Former Minneapolis police officer Mohamed Noor drew a reduced sentence of 57 months in prison – the maximum possible for manslaughter – after his murder conviction in the 2017 shooting death of an Australian woman was overturned last month.
Last month the Minnesota Supreme Court vacated Noor’s third-degree murder conviction and ordered that he be resentenced on a lesser charge of second-degree manslaughter in the death of Justine Ruszczyk, 40, who called police on the night of July 15, 2017, after hearing a woman scream near her home.
Noor fired his gun at Ruszczyk from the passenger seat as she approached the police vehicle, killing her.
At the sentencing hearing on Thursday, prosecutors read victim-impact statements from Ruszczyk family members in Australia, who urged Minnesota District Judge Kathryn Quaintance to impose the maximum sentence.
But Ruszczyk’s fiance, Don Damond, said in a Zoom hook-up to the court that Justine would have forgiven Noor and that he forgives him too.
“All I ask is that you use this experience to do good for other people,” Damond told Noor.
Noor, a 35-year-old Somali immigrant, briefly addressed the court saying, “I’m deeply sorry for the pain that I have caused that family, and I will take his advice and be a unifier.”
Lawyers for Noor had sought the minimum 41 months available under sentencing guidelines, saying he had been a “model prisoner.”
But Quaintance, who had imposed the original sentence in June 2019, rejected Noor’s good-behavior prison record as grounds for a reduced sentence.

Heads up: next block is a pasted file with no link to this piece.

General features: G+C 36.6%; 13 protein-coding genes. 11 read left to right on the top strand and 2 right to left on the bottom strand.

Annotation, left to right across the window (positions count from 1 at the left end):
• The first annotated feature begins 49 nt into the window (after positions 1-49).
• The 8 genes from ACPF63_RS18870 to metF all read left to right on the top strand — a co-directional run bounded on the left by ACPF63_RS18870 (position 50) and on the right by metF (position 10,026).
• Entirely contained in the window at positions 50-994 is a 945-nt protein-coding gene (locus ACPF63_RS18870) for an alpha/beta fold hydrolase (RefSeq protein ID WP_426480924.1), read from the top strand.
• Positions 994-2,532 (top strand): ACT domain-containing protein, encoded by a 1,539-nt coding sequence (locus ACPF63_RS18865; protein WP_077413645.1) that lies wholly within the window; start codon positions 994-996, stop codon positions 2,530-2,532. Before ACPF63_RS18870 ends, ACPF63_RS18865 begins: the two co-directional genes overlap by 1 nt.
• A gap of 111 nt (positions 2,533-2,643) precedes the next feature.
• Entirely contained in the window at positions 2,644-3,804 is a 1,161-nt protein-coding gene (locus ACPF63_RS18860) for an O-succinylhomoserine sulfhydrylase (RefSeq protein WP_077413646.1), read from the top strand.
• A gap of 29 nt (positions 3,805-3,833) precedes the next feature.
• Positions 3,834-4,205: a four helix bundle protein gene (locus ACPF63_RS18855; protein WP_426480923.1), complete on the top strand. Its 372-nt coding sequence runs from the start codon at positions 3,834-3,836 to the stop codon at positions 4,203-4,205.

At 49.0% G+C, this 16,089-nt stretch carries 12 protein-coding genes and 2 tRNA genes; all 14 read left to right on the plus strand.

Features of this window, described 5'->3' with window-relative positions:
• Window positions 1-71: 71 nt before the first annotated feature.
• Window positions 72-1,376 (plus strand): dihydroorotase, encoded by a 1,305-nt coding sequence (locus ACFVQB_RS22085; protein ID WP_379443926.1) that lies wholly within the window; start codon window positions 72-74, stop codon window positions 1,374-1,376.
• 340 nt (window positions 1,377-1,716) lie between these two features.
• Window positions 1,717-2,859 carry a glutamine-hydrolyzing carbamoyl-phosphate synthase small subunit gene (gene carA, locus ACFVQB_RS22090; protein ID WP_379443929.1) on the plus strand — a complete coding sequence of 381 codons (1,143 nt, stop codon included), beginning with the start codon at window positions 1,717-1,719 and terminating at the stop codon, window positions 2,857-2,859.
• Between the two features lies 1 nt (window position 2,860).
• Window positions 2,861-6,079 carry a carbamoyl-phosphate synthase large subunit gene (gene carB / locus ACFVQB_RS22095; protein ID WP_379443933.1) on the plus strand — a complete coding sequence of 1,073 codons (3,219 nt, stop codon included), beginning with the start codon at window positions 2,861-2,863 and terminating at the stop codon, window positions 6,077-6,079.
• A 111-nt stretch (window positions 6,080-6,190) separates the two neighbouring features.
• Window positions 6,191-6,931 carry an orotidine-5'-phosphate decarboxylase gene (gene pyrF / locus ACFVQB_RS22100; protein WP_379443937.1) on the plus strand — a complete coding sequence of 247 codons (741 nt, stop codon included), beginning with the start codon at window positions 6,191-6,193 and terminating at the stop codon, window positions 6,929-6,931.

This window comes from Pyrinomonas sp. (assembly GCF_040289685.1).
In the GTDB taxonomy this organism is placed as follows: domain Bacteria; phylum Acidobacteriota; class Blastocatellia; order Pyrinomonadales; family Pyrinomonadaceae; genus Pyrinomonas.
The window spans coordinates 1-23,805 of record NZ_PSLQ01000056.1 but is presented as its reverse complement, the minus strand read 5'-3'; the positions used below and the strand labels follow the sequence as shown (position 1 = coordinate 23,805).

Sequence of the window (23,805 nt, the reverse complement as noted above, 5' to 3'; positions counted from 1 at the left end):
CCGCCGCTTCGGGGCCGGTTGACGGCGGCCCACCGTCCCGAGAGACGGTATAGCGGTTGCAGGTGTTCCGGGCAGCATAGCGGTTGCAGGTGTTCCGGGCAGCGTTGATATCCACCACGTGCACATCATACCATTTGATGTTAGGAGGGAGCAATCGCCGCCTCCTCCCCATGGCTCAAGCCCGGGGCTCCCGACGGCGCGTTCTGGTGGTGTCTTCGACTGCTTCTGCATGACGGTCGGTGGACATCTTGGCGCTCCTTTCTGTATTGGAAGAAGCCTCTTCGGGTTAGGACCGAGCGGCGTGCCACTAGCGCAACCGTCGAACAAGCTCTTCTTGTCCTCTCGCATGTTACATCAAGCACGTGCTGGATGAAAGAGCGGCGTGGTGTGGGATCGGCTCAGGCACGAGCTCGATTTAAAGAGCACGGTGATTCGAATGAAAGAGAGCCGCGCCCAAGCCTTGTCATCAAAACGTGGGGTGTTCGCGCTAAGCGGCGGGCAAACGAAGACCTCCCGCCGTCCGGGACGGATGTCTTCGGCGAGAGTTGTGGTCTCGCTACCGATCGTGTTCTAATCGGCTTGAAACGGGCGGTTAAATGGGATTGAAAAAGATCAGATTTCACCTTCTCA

Instead, she noted that Noor fired “across the nose” of his partner in the squad car on a warm summer night when residents of a nearby house were entertaining on their porch.
“These factors of endangering the public make your crime of manslaughter appropriate for high end of the guidelines,” the judge told Noor.
Had Quaintance accepted the defense request, Noor, who has already served about 2-1/2 years of his original 12-1/2-year sentence, could have been unconditionally released by early October 2022.
Even under the 57-month sentence, Minnesota inmates with good behavior become eligible for release, albeit supervised release, after serving two-thirds of their sentence, which for Noor would be next June.
In 2019, a jury acquitted Noor of second-degree murder but convicted him of third-degree “depraved-mind murder” and second-degree manslaughter, and he was sentenced to 12-1/2 years in prison.
But the state’s top court voided the third-degree murder conviction, reasoning that it requires a “generalized indifference to human life,” which “cannot exist when the defendant’s conduct is directed with particularity at the person who is killed.”
Since 2005, only about a half of the 140 non-federal U.S.police officers charged with murder or manslaughter resulting from an on-duty shooting have been convicted, according to data compiled by a Bowling Green State University criminologist.
Disclaimer: This post has been auto-published from an agency feed without any modifications to the text and has not been reviewed by an editor
Read all the Latest News, Breaking News and Coronavirus News here.Follow us on Facebook, Twitter and Telegram.